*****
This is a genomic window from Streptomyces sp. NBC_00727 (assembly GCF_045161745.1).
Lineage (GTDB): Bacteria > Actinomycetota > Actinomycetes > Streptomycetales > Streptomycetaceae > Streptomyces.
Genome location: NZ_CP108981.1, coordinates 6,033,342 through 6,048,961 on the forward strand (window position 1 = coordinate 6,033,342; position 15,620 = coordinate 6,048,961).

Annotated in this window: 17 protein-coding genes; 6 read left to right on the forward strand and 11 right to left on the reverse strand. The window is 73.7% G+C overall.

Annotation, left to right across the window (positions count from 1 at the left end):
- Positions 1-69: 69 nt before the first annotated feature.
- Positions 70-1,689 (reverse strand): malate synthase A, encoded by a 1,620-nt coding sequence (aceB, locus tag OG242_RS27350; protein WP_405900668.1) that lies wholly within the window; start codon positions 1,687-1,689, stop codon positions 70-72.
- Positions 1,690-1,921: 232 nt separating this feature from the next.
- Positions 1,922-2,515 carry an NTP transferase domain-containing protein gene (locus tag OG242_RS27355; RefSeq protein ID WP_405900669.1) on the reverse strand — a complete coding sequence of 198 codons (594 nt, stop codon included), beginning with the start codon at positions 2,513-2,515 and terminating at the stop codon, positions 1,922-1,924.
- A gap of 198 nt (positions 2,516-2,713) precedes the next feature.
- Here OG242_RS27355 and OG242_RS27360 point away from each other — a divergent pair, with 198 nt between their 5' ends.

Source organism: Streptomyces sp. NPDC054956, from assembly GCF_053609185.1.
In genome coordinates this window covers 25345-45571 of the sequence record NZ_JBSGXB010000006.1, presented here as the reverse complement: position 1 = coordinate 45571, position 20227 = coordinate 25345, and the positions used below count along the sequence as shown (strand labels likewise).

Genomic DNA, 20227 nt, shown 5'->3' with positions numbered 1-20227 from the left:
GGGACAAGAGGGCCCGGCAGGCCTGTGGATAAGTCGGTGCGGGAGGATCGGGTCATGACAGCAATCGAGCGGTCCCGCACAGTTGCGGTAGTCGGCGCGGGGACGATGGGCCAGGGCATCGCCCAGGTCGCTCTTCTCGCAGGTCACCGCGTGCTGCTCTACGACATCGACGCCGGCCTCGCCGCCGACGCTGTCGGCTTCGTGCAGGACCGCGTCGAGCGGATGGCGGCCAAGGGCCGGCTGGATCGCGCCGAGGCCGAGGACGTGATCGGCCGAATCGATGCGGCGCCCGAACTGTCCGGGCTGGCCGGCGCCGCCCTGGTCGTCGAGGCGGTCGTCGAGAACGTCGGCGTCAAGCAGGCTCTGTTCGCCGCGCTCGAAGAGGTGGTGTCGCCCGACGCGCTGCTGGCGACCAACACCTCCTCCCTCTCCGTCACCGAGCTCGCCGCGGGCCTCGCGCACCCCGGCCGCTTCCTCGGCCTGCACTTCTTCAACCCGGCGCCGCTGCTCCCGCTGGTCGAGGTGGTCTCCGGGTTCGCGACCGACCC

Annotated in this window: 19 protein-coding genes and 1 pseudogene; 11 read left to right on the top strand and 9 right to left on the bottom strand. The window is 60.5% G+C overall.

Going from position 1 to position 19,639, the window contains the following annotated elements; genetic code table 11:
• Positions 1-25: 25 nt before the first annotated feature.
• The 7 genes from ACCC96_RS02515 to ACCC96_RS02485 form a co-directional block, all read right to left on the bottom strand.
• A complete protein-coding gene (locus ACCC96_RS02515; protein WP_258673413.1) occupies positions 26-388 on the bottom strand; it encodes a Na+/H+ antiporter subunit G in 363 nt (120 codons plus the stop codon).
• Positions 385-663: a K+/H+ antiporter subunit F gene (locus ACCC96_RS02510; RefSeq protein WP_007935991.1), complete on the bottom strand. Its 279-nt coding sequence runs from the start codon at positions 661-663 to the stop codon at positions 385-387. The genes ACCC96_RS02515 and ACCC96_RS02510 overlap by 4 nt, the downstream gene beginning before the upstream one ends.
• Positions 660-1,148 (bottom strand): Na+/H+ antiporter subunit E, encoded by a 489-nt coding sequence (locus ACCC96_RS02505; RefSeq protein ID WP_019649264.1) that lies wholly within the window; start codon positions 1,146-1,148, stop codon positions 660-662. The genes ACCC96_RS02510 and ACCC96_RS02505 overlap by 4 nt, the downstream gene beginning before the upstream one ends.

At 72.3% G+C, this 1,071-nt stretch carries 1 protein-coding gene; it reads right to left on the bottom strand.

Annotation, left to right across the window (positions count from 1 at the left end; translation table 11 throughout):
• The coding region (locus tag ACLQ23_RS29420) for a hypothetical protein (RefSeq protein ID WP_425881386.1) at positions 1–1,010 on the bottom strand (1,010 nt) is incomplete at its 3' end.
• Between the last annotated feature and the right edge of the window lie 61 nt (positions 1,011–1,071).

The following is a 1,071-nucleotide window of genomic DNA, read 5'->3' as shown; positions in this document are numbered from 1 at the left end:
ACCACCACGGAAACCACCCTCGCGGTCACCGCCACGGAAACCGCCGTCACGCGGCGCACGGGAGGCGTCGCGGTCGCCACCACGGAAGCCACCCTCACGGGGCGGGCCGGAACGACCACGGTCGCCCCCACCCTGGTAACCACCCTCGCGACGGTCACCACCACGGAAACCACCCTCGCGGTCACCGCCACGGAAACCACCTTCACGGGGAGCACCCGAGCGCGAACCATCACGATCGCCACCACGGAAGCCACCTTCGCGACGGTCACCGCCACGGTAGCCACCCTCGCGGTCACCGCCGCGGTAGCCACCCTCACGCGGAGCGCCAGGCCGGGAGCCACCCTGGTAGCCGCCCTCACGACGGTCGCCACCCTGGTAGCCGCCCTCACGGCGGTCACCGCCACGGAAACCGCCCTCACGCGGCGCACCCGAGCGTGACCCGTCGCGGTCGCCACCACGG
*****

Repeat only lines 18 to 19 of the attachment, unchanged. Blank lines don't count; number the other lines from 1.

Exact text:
• Positions 1-25: 25 nt before the first annotated feature.
• The 7 genes from ACCC96_RS02515 to ACCC96_RS02485 form a co-directional block, all read right to left on the bottom strand.